On Tuesday, the budget conference committee — established as part of the stopgap deal that ended the 16-day partial government shutdown in October — proposed a decidedly modest and surprisingly agreeable budget deal that would, if passed, set federal spending levels for a full two years. Co-chaired by Rep. Paul Ryan (R-Wis.) and Sen. Patty Murray (D-Wash.), the deal is a welcome show of cross-aisle cooperation from a Congress that has earned itself record low approval ratings.
Perhaps the most significant thing about the deal is that it is palatable to both parties. Ostensibly exhausted by political warfare, negotiators sought the path of least resistance and concocted a ceasefire so modest that it only appears to offend only the relatively radical members of Congress. The ingredients — relief from spending cuts, no new taxes, a dash of deficit reduction — all speak to the kind of fiscal responsibility that is needed right now.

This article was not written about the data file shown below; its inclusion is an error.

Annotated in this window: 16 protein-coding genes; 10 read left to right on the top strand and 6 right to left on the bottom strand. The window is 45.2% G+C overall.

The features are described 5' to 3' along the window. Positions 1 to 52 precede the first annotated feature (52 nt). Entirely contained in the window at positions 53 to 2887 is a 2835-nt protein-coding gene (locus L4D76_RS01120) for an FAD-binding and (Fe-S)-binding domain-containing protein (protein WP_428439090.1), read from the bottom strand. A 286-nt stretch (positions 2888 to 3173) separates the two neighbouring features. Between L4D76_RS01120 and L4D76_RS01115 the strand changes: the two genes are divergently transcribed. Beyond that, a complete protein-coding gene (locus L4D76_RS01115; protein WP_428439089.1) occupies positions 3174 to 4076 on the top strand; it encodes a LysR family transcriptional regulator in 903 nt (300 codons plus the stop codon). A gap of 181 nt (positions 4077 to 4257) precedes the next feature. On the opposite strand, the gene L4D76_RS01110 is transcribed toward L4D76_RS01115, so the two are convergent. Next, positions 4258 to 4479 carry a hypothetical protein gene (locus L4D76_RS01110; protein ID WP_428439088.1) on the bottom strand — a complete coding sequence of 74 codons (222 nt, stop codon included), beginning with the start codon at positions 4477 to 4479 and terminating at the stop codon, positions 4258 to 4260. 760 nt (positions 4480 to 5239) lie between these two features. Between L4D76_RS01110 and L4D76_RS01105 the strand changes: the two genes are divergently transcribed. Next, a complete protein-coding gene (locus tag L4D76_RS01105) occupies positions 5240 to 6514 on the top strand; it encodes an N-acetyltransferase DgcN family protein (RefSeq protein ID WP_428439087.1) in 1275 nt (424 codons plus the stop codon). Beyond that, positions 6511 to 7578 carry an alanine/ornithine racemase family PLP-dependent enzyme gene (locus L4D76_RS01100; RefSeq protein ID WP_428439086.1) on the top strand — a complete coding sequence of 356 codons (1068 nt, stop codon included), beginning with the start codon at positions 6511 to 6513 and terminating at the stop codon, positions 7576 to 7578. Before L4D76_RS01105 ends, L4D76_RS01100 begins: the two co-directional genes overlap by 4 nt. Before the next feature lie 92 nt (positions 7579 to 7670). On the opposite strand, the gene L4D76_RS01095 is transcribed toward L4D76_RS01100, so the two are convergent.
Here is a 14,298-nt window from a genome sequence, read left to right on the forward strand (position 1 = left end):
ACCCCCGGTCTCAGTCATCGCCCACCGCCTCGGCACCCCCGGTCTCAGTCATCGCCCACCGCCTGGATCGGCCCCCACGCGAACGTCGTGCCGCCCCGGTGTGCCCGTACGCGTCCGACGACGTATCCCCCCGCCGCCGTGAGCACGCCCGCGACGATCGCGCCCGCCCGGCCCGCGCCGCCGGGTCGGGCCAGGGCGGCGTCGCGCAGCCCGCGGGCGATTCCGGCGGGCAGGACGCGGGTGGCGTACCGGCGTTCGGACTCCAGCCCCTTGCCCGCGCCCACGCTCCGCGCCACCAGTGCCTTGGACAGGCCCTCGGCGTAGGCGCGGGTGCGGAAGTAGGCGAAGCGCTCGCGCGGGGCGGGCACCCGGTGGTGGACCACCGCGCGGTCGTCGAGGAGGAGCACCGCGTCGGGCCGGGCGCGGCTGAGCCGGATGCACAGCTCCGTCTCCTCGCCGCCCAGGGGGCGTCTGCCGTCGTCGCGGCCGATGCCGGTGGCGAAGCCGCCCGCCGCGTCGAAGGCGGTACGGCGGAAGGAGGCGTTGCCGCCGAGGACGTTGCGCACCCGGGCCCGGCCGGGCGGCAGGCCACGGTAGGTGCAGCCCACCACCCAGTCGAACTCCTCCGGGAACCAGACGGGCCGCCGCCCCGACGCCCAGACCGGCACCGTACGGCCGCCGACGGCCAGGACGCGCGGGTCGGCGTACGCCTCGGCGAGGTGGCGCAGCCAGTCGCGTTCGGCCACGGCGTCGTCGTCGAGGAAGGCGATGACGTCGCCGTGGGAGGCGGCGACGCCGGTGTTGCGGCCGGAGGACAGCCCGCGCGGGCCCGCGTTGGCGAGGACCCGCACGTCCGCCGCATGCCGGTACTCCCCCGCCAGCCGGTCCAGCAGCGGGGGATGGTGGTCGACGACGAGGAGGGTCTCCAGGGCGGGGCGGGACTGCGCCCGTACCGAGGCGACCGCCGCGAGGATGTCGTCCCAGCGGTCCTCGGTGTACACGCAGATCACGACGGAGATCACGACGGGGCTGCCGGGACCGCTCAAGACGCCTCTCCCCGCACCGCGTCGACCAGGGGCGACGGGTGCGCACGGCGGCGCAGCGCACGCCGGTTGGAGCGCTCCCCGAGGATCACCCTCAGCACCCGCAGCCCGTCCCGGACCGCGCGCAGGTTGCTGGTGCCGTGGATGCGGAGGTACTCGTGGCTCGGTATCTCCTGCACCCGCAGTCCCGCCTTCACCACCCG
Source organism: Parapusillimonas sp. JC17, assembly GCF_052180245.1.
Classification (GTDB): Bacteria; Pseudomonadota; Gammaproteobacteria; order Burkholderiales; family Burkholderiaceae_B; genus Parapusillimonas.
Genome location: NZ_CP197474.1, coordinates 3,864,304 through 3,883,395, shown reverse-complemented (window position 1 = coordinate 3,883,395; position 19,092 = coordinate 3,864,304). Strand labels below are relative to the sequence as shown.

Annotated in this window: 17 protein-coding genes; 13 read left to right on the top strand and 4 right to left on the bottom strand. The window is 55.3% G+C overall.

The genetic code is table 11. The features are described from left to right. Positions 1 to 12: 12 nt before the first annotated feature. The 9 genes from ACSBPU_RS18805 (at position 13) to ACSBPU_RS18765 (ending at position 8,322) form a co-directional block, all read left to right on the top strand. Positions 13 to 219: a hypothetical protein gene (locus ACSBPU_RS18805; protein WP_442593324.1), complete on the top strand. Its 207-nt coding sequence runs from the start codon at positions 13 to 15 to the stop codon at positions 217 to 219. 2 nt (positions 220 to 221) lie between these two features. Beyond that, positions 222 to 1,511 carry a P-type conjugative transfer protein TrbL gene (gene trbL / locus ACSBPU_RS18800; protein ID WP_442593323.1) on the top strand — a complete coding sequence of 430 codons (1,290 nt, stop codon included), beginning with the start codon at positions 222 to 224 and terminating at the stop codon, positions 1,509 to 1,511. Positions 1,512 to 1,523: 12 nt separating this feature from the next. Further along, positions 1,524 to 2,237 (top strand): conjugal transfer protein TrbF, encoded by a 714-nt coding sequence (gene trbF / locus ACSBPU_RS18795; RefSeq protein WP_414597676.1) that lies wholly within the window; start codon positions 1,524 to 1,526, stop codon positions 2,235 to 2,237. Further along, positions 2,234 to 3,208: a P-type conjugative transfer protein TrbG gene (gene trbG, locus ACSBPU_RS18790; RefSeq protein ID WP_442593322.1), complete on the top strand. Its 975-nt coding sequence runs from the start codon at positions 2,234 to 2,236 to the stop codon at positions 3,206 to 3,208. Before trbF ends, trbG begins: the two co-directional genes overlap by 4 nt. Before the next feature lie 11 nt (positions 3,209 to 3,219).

The deal provides for $63 billion worth of relief from the sequester over two years ($45 billion in fiscal 2014 and $18 billion in fiscal 2015), split evenly between military and domestic programs. This is something that appeals to Democrats and which many Republicans can tolerate. The deal is also seasoned with between $20 billion and $23 billion in additional deficit reduction spread over 10 years.
Both parties gave a little and both parties got a little, and the net effective appears to be a fairly competent step in the right direction. To some observers, though, despite being an encouraging show of cooperation, the deal is bland — smart, all things considered, but bland.
As mentioned, the deal provides only $23 billion in net deficit reduction. The federal fiscal 2014 discretionary spending level would be set at $1.012 trillion and at $1.014 trillion for fiscal 2015. Given the enormity of the numbers involved, it’s hard to get excited about the changes.
What is worth pointing out is the nature of the cuts. The sequester has often been criticized as a blunt tool, and the proposal on the table now is much more refined. Changes to federal retirement programs, for example, will only impact new hires as opposed to existing personnel, and changes to military benefits won’t affect the elderly or disabled. The deal also seeks to increase revenue by increasing the fees the Transportation Security Administration charges airports and the rate charged to companies to insure their pension benefits.
President Barack Obama has stated his support for the measure.